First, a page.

My experience of e-reading on my tablet offers a similar experience. Even as someone who enjoys reading, one of the first things I do with any text is figure out how many pages are in it and then I see how many are in a chapter or section. E-readers don’t acknowledge such an aspect of reading. It’s like they think that readers don’t care about the page numbers. They imagine that all readers hold a book in the present and read straight into the future of the text, but reading is far more integrated into my experience of life than this. I sometimes think about tasks through units of five or ten pages in a book. So I might consider reading ten pages of a text if I have fifty pages total before I decide to get a snack. Then I’ll read ten more before taking the dish and washing it. Then I’ll read ten more before putting a load of clothes into the wash, and so on. You can’t do that when you have no idea where you are located in the text; so the experience can be quite disorienting. I also thought that the Kindle Fire was supposed to have traditional page numbers and that doesn’t seem to be the case. I was initially disoriented when I purchased my first Kindle and started in Chapter One, or somewhere like that, and that was considered the books “beginning.” I would never start with the first chapter as the beginning. With a traditional book, I at least thumb through all of the pages but I think the Dedication is important and I would certainly read the Prologue, the Acknowledgements, as well as any Epigraphs the author may have included. Now I know to go back from their beginning when I start reading.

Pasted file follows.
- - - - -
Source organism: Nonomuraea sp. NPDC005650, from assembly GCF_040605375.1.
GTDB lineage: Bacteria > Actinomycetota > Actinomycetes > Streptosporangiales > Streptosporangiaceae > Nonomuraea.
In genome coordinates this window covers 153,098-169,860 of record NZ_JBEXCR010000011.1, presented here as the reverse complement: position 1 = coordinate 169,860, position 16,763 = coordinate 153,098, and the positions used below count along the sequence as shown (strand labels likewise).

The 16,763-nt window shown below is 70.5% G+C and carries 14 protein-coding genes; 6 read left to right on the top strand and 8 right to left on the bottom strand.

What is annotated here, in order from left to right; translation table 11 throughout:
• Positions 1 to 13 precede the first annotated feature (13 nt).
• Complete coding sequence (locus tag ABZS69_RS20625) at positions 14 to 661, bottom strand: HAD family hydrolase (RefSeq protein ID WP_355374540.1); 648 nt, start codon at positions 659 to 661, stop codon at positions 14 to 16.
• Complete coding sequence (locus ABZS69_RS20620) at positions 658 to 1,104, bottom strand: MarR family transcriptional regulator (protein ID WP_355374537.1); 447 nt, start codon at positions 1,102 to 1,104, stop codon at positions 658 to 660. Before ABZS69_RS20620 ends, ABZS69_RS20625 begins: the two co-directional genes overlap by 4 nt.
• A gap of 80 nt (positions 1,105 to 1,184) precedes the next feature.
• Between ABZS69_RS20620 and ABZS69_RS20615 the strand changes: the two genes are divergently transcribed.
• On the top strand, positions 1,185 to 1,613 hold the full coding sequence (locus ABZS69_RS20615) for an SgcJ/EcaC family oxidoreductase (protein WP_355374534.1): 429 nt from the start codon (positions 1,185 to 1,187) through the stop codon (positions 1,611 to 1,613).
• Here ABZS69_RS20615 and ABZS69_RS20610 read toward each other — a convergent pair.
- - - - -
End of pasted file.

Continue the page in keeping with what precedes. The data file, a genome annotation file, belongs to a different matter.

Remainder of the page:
In thinking about my son’s relationship to these technologies alongside my own experiences with e-reading, I am beginning to wonder what it means when reading gets transformed into an experience that might be called gaming, which is pretty much how I think of my son’s tablet reading; and mostly because he does. He has a Kung Fu Panda “book” for his v-tech reader, which includes games but my son thinks all of it is a game. So he will scroll through the dictionary words and watch the demonstrations and say that he is playing a game. So far it seems to me that such a manner of reading involves cluttering up reading with noise. When I’m trying to read a book while my son’s “reading” on one of our devices, there’s always noise of some kind that I have to fight through to hear myself think. It also seems to suggest that books can and should be considered toys. What happens to books when they become play things? As toys, do books become the childish things we put away when we become adults?
Traditional books encourage disciplined attention. Focus. I often hear people praising contemporary youth for their ability to use technology but what I would like to hear more of is a discussion of how we prepare them to focus and concentrate with disciplined attention in the face of it. I don’t read to my son using an iPad at night because it encourages him to be busy when I want him to be still. Traditional books promote intellectual activity without the physical frenzy of huffing and puffing, swiping, and pushing that my son busies himself with in using the iPad. Yeah, at bedtime, we put away childish things so that we might rest.